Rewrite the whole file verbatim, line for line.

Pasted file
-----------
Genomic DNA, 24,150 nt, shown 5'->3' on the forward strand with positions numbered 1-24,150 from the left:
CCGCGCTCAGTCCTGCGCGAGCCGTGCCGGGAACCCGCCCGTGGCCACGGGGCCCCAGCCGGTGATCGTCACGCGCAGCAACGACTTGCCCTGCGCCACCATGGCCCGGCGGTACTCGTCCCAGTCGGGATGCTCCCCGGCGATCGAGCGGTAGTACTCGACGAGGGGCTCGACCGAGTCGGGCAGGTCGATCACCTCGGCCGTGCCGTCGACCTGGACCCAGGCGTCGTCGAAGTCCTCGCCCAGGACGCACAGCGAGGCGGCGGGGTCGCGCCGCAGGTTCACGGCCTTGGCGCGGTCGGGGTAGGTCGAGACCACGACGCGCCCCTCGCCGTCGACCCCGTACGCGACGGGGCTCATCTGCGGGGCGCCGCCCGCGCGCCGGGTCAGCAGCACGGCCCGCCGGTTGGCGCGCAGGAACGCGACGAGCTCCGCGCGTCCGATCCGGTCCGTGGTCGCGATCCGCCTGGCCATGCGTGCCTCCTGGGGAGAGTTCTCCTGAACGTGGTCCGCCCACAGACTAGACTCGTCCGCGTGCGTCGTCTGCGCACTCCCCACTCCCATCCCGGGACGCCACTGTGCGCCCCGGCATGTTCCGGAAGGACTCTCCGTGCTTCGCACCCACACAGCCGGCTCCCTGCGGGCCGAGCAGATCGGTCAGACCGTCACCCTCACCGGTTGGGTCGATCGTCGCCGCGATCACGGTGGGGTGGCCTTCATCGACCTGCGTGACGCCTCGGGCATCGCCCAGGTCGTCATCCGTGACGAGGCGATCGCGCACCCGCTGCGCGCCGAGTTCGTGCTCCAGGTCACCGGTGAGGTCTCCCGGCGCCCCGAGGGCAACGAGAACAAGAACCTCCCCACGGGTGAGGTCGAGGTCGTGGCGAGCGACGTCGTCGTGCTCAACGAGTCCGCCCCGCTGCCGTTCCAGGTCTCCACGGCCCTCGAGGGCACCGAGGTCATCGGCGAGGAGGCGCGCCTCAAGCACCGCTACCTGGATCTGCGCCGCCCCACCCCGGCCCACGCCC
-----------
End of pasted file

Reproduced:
Genomic DNA, 24,150 nt, shown 5'->3' on the forward strand with positions numbered 1-24,150 from the left:
CCGCGCTCAGTCCTGCGCGAGCCGTGCCGGGAACCCGCCCGTGGCCACGGGGCCCCAGCCGGTGATCGTCACGCGCAGCAACGACTTGCCCTGCGCCACCATGGCCCGGCGGTACTCGTCCCAGTCGGGATGCTCCCCGGCGATCGAGCGGTAGTACTCGACGAGGGGCTCGACCGAGTCGGGCAGGTCGATCACCTCGGCCGTGCCGTCGACCTGGACCCAGGCGTCGTCGAAGTCCTCGCCCAGGACGCACAGCGAGGCGGCGGGGTCGCGCCGCAGGTTCACGGCCTTGGCGCGGTCGGGGTAGGTCGAGACCACGACGCGCCCCTCGCCGTCGACCCCGTACGCGACGGGGCTCATCTGCGGGGCGCCGCCCGCGCGCCGGGTCAGCAGCACGGCCCGCCGGTTGGCGCGCAGGAACGCGACGAGCTCCGCGCGTCCGATCCGGTCCGTGGTCGCGATCCGCCTGGCCATGCGTGCCTCCTGGGGAGAGTTCTCCTGAACGTGGTCCGCCCACAGACTAGACTCGTCCGCGTGCGTCGTCTGCGCACTCCCCACTCCCATCCCGGGACGCCACTGTGCGCCCCGGCATGTTCCGGAAGGACTCTCCGTGCTTCGCACCCACACAGCCGGCTCCCTGCGGGCCGAGCAGATCGGTCAGACCGTCACCCTCACCGGTTGGGTCGATCGTCGCCGCGATCACGGTGGGGTGGCCTTCATCGACCTGCGTGACGCCTCGGGCATCGCCCAGGTCGTCATCCGTGACGAGGCGATCGCGCACCCGCTGCGCGCCGAGTTCGTGCTCCAGGTCACCGGTGAGGTCTCCCGGCGCCCCGAGGGCAACGAGAACAAGAACCTCCCCACGGGTGAGGTCGAGGTCGTGGCGAGCGACGTCGTCGTGCTCAACGAGTCCGCCCCGCTGCCGTTCCAGGTCTCCACGGCCCTCGAGGGCACCGAGGTCATCGGCGAGGAGGCGCGCCTCAAGCACCGCTACCTGGATCTGCGCCGCCCCACCCCGGCCCACGCCC